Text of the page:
Florida's October surprise: Clinton urged Meek to exit Senate race
Democrat Kendrick Meek says he'll stay in the three-way Florida Senate race, but the Clinton-Meek saga is a PR nightmare for the party.
Subscribe Today to the Monitor
The idea was to clear the way to allow the Republican-turned-independent Gov. Charlie Crist to go head-to-head against Republican Marco Rubio, who leads in polls. Presumably, if the gambit proved successful, a Senator Crist would caucus with the Democrats, giving them extra insurance against losing control of the Senate.
A Quinnipiac poll released Thursday showed Congressman Meek with only 15 percent, Governor Crist at 35 percent, and former state House Speaker Rubio at 42 percent. Crist would need only half of the Meek vote to top Rubio.
Since the story broke Thursday night, Meek has acknowledged the conversation with the former president, though he says it’s not true that he agreed to drop out (twice) and then changed his mind, as Politico reported. Crist has also said the story is true, and that he had been informed by “people very close to President Clinton,” as Crist put it on MSNBC.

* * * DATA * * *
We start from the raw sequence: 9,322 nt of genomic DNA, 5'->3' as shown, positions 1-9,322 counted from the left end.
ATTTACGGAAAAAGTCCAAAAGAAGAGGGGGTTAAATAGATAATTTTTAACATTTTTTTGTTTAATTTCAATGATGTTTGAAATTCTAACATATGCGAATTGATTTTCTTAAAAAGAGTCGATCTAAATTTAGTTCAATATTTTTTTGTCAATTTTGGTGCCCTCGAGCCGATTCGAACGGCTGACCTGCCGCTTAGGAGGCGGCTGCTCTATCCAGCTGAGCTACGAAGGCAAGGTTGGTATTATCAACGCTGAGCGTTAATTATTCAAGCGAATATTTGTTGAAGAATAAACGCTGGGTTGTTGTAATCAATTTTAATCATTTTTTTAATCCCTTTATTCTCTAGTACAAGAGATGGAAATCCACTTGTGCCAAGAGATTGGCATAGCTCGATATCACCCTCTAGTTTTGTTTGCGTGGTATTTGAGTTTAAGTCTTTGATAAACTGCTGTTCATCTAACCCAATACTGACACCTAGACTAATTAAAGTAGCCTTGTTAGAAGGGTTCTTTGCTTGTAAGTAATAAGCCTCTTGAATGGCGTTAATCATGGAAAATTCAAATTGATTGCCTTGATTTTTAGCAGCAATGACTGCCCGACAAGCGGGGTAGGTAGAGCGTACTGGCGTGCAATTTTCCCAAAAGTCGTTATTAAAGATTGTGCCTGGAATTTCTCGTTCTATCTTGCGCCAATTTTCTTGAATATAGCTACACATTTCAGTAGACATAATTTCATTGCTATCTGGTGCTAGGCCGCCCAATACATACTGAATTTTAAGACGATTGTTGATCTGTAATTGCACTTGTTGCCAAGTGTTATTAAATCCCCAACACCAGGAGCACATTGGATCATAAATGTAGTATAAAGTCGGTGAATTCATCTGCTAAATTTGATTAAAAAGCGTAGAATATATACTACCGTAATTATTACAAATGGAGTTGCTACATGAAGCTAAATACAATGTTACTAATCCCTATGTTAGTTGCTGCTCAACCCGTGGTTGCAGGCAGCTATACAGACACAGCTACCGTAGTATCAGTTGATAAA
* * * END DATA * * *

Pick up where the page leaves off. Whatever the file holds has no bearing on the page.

Mr. Clinton has responded to the story with his trademark artful wording.
"[Meek] is trying to decide what to do, and I talked to him and I told him that – we went through everything, we talked about it a couple times – I said in the end you know you have to do what you thought was right,'' Clinton told CNN Thursday night. "I think in terms of what I said to him and what he said to me, since he's my friend and he's the candidate and he wanted us to talk as we always have, I have to let him say what whatever he wants to say about our conversation. It would be wrong for me to discuss it.''
The Democrats are especially concerned about the prospect of a Rubio victory because of his potential on the national political stage: young (39), charismatic, Cuban-American. Some Republicans call him their Barack Obama. Rubio is backed by the tea party, but he did not spring from that movement, like Sharron Angle in Nevada and Rand Paul in Kentucky. His campaign began to take off early in primary season – leading Crist to quit the GOP and run in the general as an independent – and the tea party hopped on board.